EIELSON AIR FORCE BASE (AP) Thousands of people walked the flight line at Eielson Air Force Base and got a chance to see both vintage and high-tech aircraft up close.
An estimated 15,000 to 20,000 people saw aircraft ranging from gliders to fighters and cargo planes to Army helicopters.
After not having an air show for five years, Eielson's 2003 Northern Thunder air show on Wednesday gave the public a free glimpse of what the military does and some of the equipment they use.
Canadian Bill Davie, a self-proclaimed aviation buff, cried out in amazement at each tumbling maneuver performed by aerobatic pilot Greg Poe flying an Edge 540.
Davie and his two friends, Dale LeBeau and Max Lane, who are both retirees from Michigan, watched as the small red plane cartwheeled in the air.
Poe's plane then spiraled straight up in the air in a maneuver named the corkscrew, then fell backward.
''Watch this,'' Davie prepped his friends, just before the plane kicked out and righted itself. ''That's awesome flying.''
The air show also gave C-130 pilot Capt. Joe Framptom stationed at Elmendorf Air Force Base a chance to crawl around the nose of a B-25 Mitchell Bomber that flew missions in the Mediterranean Theater during World War II.
''This airplane is a piece of history,'' Framptom said after he climbed from the bottom of the aircraft. ''To see it, let alone crawl around in it, is a real treat.''
Inside, 1st Lt. Joe Turnham, an A-10 pilot at Eielson, was talking to the bomber's co-pilot, Minnesotan Kurt Koukkari.
''He'd like to fly this and I would sure love to fly the A-10,'' Koukkari said while he sat in the cockpit in the upper deck and Turnham stood in the body of the plane.
While they were talking inside, Roby Bybee, a colonel and crew chief with the 310th Bomb Group based out of Fleming Filed in South St. Paul, Minn., was busy replacing spark plugs and talking to people who wandered up to the silver and glass bomber.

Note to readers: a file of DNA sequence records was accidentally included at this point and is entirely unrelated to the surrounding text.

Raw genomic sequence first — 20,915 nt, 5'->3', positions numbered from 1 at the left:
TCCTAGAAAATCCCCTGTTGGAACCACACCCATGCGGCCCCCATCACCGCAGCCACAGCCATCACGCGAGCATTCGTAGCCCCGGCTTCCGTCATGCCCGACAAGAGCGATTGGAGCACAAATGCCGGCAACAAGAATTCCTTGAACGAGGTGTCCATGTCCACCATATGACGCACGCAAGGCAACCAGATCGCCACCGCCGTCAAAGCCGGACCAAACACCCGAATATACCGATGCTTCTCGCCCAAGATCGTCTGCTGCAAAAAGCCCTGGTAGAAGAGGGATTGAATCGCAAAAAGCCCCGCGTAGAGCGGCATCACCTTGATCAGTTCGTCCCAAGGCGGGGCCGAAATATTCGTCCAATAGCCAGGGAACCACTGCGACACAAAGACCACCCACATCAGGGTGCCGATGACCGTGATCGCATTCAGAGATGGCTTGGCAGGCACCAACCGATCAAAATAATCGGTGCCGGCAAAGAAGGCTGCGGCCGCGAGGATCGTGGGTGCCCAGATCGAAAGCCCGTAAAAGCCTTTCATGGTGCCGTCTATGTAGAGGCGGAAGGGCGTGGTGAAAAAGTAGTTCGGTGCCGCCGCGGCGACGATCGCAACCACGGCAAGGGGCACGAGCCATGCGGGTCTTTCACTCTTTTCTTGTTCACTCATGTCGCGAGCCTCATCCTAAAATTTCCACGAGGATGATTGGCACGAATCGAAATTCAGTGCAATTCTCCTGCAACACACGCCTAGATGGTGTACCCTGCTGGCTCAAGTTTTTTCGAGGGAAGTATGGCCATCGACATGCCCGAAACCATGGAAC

''Jets don't have these things on them,'' Bybee told a little girl while pointing to the large propellers on the twin-engine plane built in 1944.
The 310th is part of the Minnesota branch of the Commemorative Air Force, which restores World War II aircraft to working condition, then flies them to different aviation shows.
The old bomber was restored because the original crew chief, Tech. Sgt. Ray Ostlie, is a member of the Minnesota unit, Bybee said. The WWII veteran's name is painted on the side of the vintage aircraft, right above the painting of a buxom blonde. Bybee said the original artist repainted the beauty when the bomber was restored.
On the opposite side, about 30 bombs marked the number of missions over Corsica and North Africa the plane flew near the end of the war.
The original six- to eight-member crew that flew at that time consisted of a pilot, co-pilot and a navigator pilot, a bombardier in the nose, a radio man, a turret gunner posted in a bubble at the top of the aircraft and one, possibly two gunners in the back.
Now, the crew consists of volunteers, all with the rank of colonel in the Commemorative Air Force.
''That way we don't have to salute each other,'' Bybee said, laughing.
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